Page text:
"Though milk and serving temperature are not likely to influence sleep onset, warm milk may have psychological significance," Dawson told HuffPost Australia. "The routine of drinking a glass of warm milk may elicit memories of mum, home and childhood which may help us to relax."
Rogers adds that, if drinking milk before bedtime is part of your nightly routine, it may be the familiar action of having a warm glass of milk which is key.
"Our brains and physiology like routine and predictability, so if someone has a routine each night of, say, watching the late news, having a warm glass of milk, brushing their teeth and getting in to bed for sleep, then the brain and our physiology recognise this behaviour as part of the preparatory process for sleep and respond accordingly, making it easier to fall asleep once we are in bed," Rogers told HuffPost Australia.
Dawson also explains that it may be the distraction of getting up and thinking about something other than falling asleep which does the trick.
"It could be that it just takes you 10 minutes to make a cup of milk and by that time you're relaxed enough to fall asleep," Dawson said.
Well, are there any other foods or drinks that can help us fall asleep?
"Yeah, benzodiazepine food, maybe," Dawson said. "There is some vague literature about certain foods that are meant to promote sleep, but they're usually for people deficient in that particular vitamin or mineral.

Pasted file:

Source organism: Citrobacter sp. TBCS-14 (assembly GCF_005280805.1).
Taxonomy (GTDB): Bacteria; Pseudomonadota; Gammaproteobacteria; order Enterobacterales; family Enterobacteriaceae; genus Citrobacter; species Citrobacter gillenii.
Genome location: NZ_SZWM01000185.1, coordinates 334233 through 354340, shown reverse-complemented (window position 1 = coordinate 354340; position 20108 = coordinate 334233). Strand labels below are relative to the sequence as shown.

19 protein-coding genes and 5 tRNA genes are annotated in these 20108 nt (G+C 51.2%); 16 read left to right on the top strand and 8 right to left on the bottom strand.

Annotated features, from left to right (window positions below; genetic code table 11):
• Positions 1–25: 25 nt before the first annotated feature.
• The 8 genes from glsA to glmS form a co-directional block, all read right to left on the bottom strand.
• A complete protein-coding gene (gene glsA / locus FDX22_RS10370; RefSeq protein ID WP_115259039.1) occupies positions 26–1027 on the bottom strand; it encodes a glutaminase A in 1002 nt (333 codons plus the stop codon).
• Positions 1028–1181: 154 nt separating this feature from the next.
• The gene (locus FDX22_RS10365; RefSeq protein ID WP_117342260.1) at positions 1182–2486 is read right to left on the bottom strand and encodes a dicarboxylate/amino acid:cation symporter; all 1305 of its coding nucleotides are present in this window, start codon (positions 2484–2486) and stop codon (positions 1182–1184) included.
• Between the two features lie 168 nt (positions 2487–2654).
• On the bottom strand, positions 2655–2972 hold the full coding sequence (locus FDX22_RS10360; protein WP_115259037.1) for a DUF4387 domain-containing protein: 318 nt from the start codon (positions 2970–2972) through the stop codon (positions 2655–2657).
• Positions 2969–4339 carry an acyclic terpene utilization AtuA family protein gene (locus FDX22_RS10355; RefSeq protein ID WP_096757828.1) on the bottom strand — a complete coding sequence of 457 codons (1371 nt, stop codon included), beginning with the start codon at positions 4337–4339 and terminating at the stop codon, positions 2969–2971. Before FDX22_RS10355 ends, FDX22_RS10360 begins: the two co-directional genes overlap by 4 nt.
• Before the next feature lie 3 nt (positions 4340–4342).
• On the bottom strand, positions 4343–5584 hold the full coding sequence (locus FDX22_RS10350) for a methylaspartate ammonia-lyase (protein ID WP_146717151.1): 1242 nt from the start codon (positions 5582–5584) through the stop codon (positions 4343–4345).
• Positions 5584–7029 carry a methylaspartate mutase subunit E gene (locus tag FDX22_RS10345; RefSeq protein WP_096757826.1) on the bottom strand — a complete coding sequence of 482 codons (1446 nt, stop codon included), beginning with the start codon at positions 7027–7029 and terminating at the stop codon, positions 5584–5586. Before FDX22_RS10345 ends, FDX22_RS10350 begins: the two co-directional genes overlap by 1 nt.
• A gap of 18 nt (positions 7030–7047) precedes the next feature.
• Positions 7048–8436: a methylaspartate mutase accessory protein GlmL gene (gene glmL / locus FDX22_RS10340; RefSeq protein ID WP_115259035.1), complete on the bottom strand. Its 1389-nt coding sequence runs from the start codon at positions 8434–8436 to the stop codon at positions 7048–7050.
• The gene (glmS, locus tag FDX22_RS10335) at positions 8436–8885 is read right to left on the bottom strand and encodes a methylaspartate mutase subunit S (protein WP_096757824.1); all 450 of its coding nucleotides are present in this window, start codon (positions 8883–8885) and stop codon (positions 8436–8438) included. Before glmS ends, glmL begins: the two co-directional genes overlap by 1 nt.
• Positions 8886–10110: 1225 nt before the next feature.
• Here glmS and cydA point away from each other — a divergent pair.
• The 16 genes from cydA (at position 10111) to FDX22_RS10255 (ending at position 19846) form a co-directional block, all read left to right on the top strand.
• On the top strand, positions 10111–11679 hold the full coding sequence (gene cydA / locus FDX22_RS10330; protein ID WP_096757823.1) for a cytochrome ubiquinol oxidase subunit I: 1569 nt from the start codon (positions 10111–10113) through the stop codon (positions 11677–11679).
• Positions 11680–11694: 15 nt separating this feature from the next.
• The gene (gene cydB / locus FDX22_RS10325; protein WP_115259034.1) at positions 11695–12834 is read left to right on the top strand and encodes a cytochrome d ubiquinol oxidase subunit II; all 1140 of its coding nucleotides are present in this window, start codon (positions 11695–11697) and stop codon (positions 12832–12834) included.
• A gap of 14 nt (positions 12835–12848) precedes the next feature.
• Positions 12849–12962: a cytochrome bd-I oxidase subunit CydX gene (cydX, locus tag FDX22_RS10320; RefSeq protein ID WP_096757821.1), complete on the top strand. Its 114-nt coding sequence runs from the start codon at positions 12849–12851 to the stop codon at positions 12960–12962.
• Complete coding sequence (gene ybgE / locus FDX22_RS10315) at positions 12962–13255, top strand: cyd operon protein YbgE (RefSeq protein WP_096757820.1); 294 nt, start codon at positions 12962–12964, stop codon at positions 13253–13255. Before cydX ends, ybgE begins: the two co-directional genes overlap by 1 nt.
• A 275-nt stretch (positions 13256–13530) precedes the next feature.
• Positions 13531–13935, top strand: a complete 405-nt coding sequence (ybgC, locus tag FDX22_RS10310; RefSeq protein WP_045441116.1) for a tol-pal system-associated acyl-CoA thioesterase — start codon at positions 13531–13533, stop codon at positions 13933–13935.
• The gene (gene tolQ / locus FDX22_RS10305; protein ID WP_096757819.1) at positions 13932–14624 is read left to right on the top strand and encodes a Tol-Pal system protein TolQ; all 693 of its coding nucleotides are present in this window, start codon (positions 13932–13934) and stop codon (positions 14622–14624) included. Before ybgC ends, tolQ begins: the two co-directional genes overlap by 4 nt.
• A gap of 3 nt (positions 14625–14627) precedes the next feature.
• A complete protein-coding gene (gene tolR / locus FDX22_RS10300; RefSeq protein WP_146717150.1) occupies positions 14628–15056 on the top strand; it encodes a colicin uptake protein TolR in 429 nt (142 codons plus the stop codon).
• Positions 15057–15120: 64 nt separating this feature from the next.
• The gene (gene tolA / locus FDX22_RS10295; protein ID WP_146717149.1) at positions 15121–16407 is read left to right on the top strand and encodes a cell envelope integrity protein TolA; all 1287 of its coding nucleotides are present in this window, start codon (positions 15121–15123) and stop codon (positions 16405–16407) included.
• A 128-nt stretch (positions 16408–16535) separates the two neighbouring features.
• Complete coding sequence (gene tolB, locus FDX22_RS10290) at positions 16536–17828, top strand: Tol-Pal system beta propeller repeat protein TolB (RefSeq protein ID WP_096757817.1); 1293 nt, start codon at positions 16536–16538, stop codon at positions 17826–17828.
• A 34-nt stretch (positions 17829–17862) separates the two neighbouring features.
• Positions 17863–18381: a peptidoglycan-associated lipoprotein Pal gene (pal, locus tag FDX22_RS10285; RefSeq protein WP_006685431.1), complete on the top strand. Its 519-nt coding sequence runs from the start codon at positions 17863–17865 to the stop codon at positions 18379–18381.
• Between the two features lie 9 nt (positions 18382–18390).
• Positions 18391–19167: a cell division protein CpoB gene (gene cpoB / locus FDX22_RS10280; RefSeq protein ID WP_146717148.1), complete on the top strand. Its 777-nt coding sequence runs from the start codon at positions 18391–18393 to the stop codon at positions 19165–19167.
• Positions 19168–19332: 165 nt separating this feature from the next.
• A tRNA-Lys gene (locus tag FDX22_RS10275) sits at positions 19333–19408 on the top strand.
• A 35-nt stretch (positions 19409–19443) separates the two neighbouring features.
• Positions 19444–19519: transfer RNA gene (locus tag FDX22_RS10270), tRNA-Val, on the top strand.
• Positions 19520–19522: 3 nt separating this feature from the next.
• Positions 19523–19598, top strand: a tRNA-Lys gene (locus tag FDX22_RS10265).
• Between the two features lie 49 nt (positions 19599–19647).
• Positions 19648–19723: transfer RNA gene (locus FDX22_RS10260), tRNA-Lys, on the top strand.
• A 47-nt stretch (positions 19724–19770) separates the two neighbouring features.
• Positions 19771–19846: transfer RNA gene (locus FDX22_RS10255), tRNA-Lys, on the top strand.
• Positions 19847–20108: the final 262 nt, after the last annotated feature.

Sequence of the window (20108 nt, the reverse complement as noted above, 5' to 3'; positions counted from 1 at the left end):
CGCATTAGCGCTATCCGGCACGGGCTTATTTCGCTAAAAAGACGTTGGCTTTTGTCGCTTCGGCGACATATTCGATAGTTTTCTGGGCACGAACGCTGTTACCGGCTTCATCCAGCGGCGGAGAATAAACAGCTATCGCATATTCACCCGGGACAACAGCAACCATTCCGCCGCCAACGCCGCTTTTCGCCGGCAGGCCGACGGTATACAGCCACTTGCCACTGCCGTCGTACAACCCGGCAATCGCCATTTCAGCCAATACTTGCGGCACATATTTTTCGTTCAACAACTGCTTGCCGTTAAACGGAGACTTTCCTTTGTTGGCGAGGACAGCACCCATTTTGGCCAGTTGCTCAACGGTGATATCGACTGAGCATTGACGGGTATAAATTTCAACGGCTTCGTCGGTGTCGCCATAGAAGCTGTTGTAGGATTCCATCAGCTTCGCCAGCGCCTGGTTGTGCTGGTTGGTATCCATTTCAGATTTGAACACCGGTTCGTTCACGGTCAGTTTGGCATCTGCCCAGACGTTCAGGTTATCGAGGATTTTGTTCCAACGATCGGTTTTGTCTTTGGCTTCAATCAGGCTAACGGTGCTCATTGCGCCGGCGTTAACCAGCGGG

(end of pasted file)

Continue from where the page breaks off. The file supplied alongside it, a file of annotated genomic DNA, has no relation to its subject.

"There are some studies around food supplements that improve sleep onset and they are related to low GI meals and also foods that are rich in magnesium and potassium. There is also some research on kiwifruit but I wouldn't be buying shares in it."
Practising meditation and drinking 'sleepy time' tea may help, too.
Roger, on the other hand, says that one macronutrient in particular can help people fall asleep more easily.
"Often meals rich in carbohydrates seem to make people feel sleepy, rather than meals higher in proteins," Roger explained.
"More likely are foods which make you not sleep," Dawson said. "So, a lot of people have indigestion related to chilli and alcohol which wakes you up or keeps you awake."
The other more commonly known factor which can prevent sleep is caffeine intake.
"The main 'food' that keeps people awake would be caffeine, although this does not occur in everyone as there is usually someone who boasts being able to drink an espresso at 10 p.m. and still fall asleep," Rogers said.
"The effects of caffeine on wakefulness depend on a person's age, their usual caffeine intake and their metabolism. For some people a coffee at lunch time may result in caffeine levels at bedtime that are high enough to make it hard to fall asleep."
Basically, don't put all your eggs in one basket. While, scientifically, these sleep remedies aren't 100 percent proven, sleep is such a personal -- and often sensitive -- experience, so what might help one person might do nothing for the next.
If you are experiencing persistent sleeping problems and it's affecting your day-to-day life, see your GP or health professional.